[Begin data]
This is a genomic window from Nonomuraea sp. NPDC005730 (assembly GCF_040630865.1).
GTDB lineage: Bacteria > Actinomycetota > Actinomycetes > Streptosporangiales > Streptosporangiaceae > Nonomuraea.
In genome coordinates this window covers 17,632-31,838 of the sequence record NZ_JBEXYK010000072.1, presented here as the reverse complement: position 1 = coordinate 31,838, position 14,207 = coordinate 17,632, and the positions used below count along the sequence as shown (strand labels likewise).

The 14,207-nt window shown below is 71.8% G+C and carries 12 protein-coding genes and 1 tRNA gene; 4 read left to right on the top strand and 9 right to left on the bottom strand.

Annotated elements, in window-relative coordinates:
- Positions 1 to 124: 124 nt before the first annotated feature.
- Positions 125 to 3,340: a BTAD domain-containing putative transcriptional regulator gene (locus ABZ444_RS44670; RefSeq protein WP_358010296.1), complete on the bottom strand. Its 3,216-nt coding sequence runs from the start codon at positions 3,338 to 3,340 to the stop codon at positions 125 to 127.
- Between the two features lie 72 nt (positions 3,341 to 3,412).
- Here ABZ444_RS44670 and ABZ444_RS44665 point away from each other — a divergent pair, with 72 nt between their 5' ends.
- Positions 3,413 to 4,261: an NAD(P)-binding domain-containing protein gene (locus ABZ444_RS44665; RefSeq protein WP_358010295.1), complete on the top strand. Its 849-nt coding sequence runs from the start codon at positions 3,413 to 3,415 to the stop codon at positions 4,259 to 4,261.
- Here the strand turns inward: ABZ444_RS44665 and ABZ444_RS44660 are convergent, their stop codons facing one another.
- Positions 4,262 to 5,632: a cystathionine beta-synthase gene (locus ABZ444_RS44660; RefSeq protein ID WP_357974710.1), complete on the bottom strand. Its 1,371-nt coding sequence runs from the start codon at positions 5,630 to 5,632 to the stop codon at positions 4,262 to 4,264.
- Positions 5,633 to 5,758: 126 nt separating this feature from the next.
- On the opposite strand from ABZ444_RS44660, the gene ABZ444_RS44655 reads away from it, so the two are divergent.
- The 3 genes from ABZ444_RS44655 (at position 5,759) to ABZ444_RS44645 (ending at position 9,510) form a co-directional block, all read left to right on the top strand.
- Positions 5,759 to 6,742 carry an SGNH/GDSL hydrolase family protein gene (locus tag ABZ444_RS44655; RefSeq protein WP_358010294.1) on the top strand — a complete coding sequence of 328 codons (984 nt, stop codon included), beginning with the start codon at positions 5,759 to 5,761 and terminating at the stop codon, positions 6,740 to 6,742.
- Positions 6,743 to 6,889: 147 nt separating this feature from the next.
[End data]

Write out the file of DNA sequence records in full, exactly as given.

This is a genomic window from Nonomuraea sp. NPDC005730 (assembly GCF_040630865.1).
GTDB lineage: Bacteria > Actinomycetota > Actinomycetes > Streptosporangiales > Streptosporangiaceae > Nonomuraea.
In genome coordinates this window covers 17,632-31,838 of the sequence record NZ_JBEXYK010000072.1, presented here as the reverse complement: position 1 = coordinate 31,838, position 14,207 = coordinate 17,632, and the positions used below count along the sequence as shown (strand labels likewise).

The 14,207-nt window shown below is 71.8% G+C and carries 12 protein-coding genes and 1 tRNA gene; 4 read left to right on the top strand and 9 right to left on the bottom strand.

Annotated elements, in window-relative coordinates:
- Positions 1 to 124: 124 nt before the first annotated feature.
- Positions 125 to 3,340: a BTAD domain-containing putative transcriptional regulator gene (locus ABZ444_RS44670; RefSeq protein WP_358010296.1), complete on the bottom strand. Its 3,216-nt coding sequence runs from the start codon at positions 3,338 to 3,340 to the stop codon at positions 125 to 127.
- Between the two features lie 72 nt (positions 3,341 to 3,412).
- Here ABZ444_RS44670 and ABZ444_RS44665 point away from each other — a divergent pair, with 72 nt between their 5' ends.
- Positions 3,413 to 4,261: an NAD(P)-binding domain-containing protein gene (locus ABZ444_RS44665; RefSeq protein WP_358010295.1), complete on the top strand. Its 849-nt coding sequence runs from the start codon at positions 3,413 to 3,415 to the stop codon at positions 4,259 to 4,261.
- Here the strand turns inward: ABZ444_RS44665 and ABZ444_RS44660 are convergent, their stop codons facing one another.
- Positions 4,262 to 5,632: a cystathionine beta-synthase gene (locus ABZ444_RS44660; RefSeq protein ID WP_357974710.1), complete on the bottom strand. Its 1,371-nt coding sequence runs from the start codon at positions 5,630 to 5,632 to the stop codon at positions 4,262 to 4,264.
- Positions 5,633 to 5,758: 126 nt separating this feature from the next.
- On the opposite strand from ABZ444_RS44660, the gene ABZ444_RS44655 reads away from it, so the two are divergent.
- The 3 genes from ABZ444_RS44655 (at position 5,759) to ABZ444_RS44645 (ending at position 9,510) form a co-directional block, all read left to right on the top strand.
- Positions 5,759 to 6,742 carry an SGNH/GDSL hydrolase family protein gene (locus tag ABZ444_RS44655; RefSeq protein WP_358010294.1) on the top strand — a complete coding sequence of 328 codons (984 nt, stop codon included), beginning with the start codon at positions 5,759 to 5,761 and terminating at the stop codon, positions 6,740 to 6,742.
- Positions 6,743 to 6,889: 147 nt separating this feature from the next.